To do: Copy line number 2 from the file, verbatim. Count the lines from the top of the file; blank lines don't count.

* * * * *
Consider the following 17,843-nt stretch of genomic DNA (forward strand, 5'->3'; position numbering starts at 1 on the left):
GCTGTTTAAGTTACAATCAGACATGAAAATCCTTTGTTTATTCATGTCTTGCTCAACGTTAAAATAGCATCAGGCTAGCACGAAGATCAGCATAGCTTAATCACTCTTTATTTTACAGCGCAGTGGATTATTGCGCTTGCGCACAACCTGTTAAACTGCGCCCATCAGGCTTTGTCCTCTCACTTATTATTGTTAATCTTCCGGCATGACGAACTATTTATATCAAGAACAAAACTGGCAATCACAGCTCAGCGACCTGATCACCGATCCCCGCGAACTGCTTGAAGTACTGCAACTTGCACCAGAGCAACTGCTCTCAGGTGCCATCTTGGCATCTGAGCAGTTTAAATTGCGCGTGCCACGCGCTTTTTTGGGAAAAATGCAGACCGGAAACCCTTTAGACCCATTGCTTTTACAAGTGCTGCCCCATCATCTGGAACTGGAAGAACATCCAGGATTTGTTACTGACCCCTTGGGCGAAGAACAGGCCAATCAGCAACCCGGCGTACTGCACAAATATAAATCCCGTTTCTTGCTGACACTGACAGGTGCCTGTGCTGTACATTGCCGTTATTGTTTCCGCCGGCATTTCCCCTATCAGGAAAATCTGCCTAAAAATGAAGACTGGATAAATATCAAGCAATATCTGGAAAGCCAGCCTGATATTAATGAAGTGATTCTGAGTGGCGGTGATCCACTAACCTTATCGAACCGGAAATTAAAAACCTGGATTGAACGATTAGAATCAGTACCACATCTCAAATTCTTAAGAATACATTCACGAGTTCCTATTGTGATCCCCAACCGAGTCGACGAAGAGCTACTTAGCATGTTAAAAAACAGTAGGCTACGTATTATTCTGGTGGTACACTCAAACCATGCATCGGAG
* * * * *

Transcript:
GCTGTTTAAGTTACAATCAGACATGAAAATCCTTTGTTTATTCATGTCTTGCTCAACGTTAAAATAGCATCAGGCTAGCACGAAGATCAGCATAGCTTAATCACTCTTTATTTTACAGCGCAGTGGATTATTGCGCTTGCGCACAACCTGTTAAACTGCGCCCATCAGGCTTTGTCCTCTCACTTATTATTGTTAATCTTCCGGCATGACGAACTATTTATATCAAGAACAAAACTGGCAATCACAGCTCAGCGACCTGATCACCGATCCCCGCGAACTGCTTGAAGTACTGCAACTTGCACCAGAGCAACTGCTCTCAGGTGCCATCTTGGCATCTGAGCAGTTTAAATTGCGCGTGCCACGCGCTTTTTTGGGAAAAATGCAGACCGGAAACCCTTTAGACCCATTGCTTTTACAAGTGCTGCCCCATCATCTGGAACTGGAAGAACATCCAGGATTTGTTACTGACCCCTTGGGCGAAGAACAGGCCAATCAGCAACCCGGCGTACTGCACAAATATAAATCCCGTTTCTTGCTGACACTGACAGGTGCCTGTGCTGTACATTGCCGTTATTGTTTCCGCCGGCATTTCCCCTATCAGGAAAATCTGCCTAAAAATGAAGACTGGATAAATATCAAGCAATATCTGGAAAGCCAGCCTGATATTAATGAAGTGATTCTGAGTGGCGGTGATCCACTAACCTTATCGAACCGGAAATTAAAAACCTGGATTGAACGATTAGAATCAGTACCACATCTCAAATTCTTAAGAATACATTCACGAGTTCCTATTGTGATCCCCAACCGAGTCGACGAAGAGCTACTTAGCATGTTAAAAAACAGTAGGCTACGTATTATTCTGGTGGTACACTCAAACCATGCATCGGAG